Friday, 22 November 2013

Last-Week Links: 22 November 2013

Hello, happy Friday. I hope you've had a good week? Aside from work, I've been researching the Powers Girls models - so many great stories to suck up my time! I hope to write something about this soon.

Given that my head is still somewhere in the early 1940s, what better way to start than with this Life article on eye-catcher hats, published in October 1942 and highlighted on Lilies and Remains. The design picture is a Lilly Daché, who is on hand - of course! - to provide an amusing quote.

For earlier headwear, Vintage in a Modern World reproduced a 1926 article on tying your own turban. "The movie stars" are all doing it, apparently.

How mouthwatering does the Schiapparelli auction found? More details here, and an interview with her granddaughter, Marisa Berenson, here. (Also, as an aside, interesting to see Dior contributing to the restoration of Marie Antoinette's Versailles 'rustic' hideaway.)

Features from both sides of the 80s catwalk/club this week. For the catwalk side, the 2014 Pirelli calendar is an unpublished Helmut Newton calendar dating to 1986; for the club, here's Sue Tilley's reminiscences of the 80s in London (and a bit of NY). And, of course, Vivienne Westwood's autobiography should be a brilliant story - when it eventually comes out.

There are two new fashion exhibitions in London getting lots of attention at the moment: Isabella Blow: Fashion Galore! is at Somerset House - here's Daphne Guinness talking about Blow - and Hello, my name is Paul Smith at the Design Museum, which inspired Sweet Jane's feature about Nottingham's Birdcage Boutique, as shown advertised above, where Smith used to work, and other boutiques in the city.

I love the street style glam rock meets cartoon character designs in the Meadham Kirchhoff Topshop collection. Someone - though not me, I suspect - is going to look wonderful striding around in this rock star of a coat.

And for more pop culture meets fashion, Suckers Apparel have made a collection of Twin Peaks inspired fashions. Here's the Smoking in the Girls Room cape - would Audrey approve, I wonder?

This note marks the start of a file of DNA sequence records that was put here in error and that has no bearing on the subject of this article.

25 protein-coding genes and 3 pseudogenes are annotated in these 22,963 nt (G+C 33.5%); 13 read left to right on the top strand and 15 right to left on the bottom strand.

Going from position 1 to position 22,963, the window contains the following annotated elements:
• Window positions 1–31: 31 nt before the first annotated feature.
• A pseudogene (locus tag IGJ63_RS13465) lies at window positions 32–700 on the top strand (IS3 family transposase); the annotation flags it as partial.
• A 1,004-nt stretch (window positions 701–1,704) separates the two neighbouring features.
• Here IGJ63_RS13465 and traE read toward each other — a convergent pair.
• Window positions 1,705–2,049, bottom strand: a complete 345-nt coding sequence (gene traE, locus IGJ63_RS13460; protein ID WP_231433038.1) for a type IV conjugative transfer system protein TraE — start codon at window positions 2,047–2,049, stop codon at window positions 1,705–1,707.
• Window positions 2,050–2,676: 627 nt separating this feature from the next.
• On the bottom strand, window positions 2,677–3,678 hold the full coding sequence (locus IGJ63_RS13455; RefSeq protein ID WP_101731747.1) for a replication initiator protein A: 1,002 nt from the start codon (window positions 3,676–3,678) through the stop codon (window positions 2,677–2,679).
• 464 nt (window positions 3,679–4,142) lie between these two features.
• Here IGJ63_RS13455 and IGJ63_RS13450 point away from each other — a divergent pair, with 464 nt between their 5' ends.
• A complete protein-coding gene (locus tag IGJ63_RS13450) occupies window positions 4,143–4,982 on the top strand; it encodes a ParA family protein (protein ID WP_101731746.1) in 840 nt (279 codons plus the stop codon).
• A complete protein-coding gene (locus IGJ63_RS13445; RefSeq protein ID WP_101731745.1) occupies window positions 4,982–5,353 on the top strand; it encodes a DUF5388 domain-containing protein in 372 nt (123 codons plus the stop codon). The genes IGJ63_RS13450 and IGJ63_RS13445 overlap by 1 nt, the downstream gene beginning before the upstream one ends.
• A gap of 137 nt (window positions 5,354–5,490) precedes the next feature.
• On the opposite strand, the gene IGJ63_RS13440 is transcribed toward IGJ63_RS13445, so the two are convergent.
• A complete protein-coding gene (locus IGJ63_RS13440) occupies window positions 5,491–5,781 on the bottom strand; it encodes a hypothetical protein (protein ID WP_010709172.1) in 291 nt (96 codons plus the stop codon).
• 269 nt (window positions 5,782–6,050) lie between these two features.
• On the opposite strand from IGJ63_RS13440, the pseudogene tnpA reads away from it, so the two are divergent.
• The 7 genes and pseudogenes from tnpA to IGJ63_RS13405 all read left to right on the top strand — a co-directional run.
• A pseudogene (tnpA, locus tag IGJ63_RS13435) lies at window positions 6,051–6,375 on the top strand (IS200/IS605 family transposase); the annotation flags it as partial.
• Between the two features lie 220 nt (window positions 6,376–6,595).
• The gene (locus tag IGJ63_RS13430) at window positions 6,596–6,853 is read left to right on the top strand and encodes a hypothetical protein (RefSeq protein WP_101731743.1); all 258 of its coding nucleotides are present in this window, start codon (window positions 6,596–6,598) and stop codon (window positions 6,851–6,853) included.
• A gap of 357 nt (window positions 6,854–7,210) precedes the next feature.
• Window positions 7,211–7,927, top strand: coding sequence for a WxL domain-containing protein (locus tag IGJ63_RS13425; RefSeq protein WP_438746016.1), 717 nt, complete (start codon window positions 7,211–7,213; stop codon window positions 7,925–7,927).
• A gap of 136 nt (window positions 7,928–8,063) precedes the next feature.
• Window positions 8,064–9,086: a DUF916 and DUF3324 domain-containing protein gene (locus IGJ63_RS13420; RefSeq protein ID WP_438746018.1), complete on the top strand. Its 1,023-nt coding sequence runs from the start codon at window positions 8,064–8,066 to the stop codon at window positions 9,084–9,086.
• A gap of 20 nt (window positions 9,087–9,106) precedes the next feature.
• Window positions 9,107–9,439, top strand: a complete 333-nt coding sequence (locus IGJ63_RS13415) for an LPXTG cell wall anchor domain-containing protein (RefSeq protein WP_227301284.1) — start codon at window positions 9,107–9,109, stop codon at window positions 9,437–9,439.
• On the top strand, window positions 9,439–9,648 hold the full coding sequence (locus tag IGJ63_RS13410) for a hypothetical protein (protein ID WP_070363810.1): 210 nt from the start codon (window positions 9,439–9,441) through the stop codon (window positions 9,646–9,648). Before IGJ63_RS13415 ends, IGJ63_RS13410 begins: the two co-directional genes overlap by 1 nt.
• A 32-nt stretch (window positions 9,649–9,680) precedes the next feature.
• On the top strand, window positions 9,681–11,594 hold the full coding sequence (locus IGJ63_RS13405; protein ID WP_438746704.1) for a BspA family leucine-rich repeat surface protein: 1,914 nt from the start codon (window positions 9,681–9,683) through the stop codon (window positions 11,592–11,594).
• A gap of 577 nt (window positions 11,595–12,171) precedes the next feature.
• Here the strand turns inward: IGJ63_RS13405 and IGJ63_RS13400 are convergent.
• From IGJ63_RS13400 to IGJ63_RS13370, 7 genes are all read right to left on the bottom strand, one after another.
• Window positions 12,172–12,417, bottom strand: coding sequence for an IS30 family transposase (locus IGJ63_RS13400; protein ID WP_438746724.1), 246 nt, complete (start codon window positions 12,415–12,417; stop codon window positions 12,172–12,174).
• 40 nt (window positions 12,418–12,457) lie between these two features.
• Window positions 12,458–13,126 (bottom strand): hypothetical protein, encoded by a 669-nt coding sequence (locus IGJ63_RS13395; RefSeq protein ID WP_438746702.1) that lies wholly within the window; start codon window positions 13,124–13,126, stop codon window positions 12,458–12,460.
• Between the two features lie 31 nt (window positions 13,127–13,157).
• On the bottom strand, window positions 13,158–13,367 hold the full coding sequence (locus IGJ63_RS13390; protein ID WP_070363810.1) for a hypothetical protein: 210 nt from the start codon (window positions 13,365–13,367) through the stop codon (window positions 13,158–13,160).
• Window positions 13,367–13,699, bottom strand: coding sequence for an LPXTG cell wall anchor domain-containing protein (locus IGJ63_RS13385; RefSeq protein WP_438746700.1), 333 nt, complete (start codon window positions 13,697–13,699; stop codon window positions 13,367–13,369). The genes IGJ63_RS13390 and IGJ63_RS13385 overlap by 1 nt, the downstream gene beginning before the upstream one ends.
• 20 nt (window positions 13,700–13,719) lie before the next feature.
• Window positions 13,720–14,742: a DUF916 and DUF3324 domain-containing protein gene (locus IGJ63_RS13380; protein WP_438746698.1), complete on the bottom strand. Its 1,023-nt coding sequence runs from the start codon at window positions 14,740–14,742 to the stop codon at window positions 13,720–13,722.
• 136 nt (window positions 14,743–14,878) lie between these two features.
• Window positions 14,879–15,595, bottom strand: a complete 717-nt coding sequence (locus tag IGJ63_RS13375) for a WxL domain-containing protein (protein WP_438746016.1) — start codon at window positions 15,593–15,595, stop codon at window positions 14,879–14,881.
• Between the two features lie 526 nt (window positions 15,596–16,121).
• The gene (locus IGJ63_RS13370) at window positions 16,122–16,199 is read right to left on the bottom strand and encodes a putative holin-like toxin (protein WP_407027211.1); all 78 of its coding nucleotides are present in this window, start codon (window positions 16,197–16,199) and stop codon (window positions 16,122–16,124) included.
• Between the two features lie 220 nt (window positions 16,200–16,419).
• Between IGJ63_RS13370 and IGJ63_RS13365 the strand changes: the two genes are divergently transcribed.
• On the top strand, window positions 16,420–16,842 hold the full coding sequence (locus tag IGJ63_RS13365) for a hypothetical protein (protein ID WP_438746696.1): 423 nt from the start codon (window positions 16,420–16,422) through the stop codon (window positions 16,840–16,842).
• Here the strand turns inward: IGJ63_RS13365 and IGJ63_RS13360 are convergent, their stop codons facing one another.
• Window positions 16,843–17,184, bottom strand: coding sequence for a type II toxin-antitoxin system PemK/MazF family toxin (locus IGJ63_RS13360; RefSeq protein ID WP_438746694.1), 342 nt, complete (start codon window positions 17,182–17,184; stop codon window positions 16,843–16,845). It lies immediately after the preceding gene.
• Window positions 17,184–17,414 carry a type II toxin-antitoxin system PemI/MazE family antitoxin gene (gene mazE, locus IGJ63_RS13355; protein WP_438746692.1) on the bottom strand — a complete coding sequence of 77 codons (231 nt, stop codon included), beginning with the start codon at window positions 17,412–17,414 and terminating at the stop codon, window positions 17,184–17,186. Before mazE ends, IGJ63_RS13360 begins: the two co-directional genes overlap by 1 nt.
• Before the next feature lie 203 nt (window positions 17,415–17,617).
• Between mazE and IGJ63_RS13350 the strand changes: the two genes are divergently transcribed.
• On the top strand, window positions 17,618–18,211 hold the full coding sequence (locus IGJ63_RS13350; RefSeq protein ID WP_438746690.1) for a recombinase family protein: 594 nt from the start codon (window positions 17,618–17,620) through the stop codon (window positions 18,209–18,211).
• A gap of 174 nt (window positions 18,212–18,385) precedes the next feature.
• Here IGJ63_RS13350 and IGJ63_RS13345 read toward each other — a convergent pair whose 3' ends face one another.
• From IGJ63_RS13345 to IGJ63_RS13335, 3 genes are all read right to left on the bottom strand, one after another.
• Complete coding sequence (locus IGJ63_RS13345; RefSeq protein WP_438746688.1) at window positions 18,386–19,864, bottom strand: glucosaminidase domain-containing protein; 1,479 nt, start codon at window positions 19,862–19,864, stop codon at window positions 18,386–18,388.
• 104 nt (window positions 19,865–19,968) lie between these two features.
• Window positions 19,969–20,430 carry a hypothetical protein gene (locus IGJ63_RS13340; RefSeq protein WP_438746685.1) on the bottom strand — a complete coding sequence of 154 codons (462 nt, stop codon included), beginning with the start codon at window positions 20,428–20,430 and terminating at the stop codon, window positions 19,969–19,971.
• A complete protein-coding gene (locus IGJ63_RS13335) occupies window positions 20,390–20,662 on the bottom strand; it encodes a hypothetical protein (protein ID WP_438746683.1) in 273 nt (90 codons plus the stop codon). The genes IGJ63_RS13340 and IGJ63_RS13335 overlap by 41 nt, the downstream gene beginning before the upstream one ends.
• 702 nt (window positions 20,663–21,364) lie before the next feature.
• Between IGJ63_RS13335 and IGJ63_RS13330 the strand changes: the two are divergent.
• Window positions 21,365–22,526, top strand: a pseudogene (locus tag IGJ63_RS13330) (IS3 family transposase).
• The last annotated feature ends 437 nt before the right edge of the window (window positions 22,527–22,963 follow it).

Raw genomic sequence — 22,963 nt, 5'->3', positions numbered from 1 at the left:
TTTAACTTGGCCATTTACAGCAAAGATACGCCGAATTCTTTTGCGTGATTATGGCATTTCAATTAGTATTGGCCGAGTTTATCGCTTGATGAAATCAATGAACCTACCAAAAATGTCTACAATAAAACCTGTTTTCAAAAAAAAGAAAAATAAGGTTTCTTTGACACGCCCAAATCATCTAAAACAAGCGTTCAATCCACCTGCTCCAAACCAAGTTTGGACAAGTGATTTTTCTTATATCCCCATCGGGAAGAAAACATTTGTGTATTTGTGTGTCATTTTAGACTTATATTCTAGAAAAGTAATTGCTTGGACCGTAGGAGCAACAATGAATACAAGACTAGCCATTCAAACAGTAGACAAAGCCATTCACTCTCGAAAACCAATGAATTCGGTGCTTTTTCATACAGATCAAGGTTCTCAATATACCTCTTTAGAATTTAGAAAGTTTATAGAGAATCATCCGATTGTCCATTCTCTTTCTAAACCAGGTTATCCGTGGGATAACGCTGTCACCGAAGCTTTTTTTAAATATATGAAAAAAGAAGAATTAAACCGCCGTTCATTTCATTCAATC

On a more serious note, well done to Hadley Freeman on her comments on Terry Richardson, "fashion's shameful secret". Quite. (Vogue: get rid of the naked young women and bring back Mrs Exeter.) And, not fashion, but this amazing story on xojane on a woman daring to tackle the hideous behaviour of revenge porn sites made my jaw hit the floor.

It makes me even more thankful for women such as Kathleen Hanna. As she says, "there's still a lot to scream about."And there's bright young women like Tavi Gevinson, already influencing the way females can be portrayed in the media.

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Friday, 15 November 2013

Last-Week Links: 15 November 2013

Wah, how is it Friday again? I've not got around to writing about all the things I want to - such as how I've been reading A.L.T. and The Powers Girls, and I've not even managed to mention how much I enjoyed the Teenage film (I really did, it's fabulous). Still, at least I've remembered to show up here, right?

I'll ease myself back in with some pictures of some incredibly stylish ladies. Never Underdressed featured Susannah Charbin, a Londoner with a great taste in vintage who is now based in New York (as if you couldn't guess from that shot!).

Another New Yorker, Sally Singer, was photographed for The Coveteur in her flat in the legendary Chelsea Hotel (for more New York legends, do read the beautiful Patti Smith piece on Lou Reed, if you haven't already.)

Not NY this shot, but LA. Brad Elterman took some great pictures of rock stars visiting the city in the late 70s and early 80s, including Bowie, Dylan, The Beatles. Here's Debbie Harry, looking as sexy as ever (via Please Kill Me). For a twenty-first century take on life on the road, check out Bob Hardy of Franz Ferdinand's selfies with books. And here's a really interesting interview with Nick Knight about the changes in photography brought about by instagram and the like.

Dan Marbaix's photographs of abandoned buildings are really rather wonderful. I'm a bit in love with the wallpaper above. Messy Nessy Chic shared photos of America's 'secret' and now abandoned city, Oak Ridge.

Moving onto high fashion, I want to read this new book that hopefully sheds some light on the mysterious life of Jean Patou, new book. Meanwhile, his rival, Chanel, continues to flourish, and prop up some of the traditions of haute couture according to this article on preserving traditional artisan workshops. Accounts of British couture are less well publicised so I really enjoyed reading the first part of a fascinating 1952 article on British couture, scanned in at Vintage Chic. Finally, here's the story of the original Miss Dior (she's more interesting than Natalie Portman).

Style Bubble shared some contemporary Japanese craftsmanship with these gorgeous PVC and lucite bags by Mame.

And Prada and Wes Anderson teaming up can't be anything but happy can it? Especially if it involves spaghetti.

Have a great weekend - I'm going to immerse myself in the world of Pop at the Barbican amongst other leisurely delights.

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Friday, 8 November 2013

Last-Week Links: 8 November 2013

Another week has flashed by. What have I been up to this week? Well, I've been lusting after Charlotte Taylor's wonderful circus-inspired fashions for starters, found via Calivintage.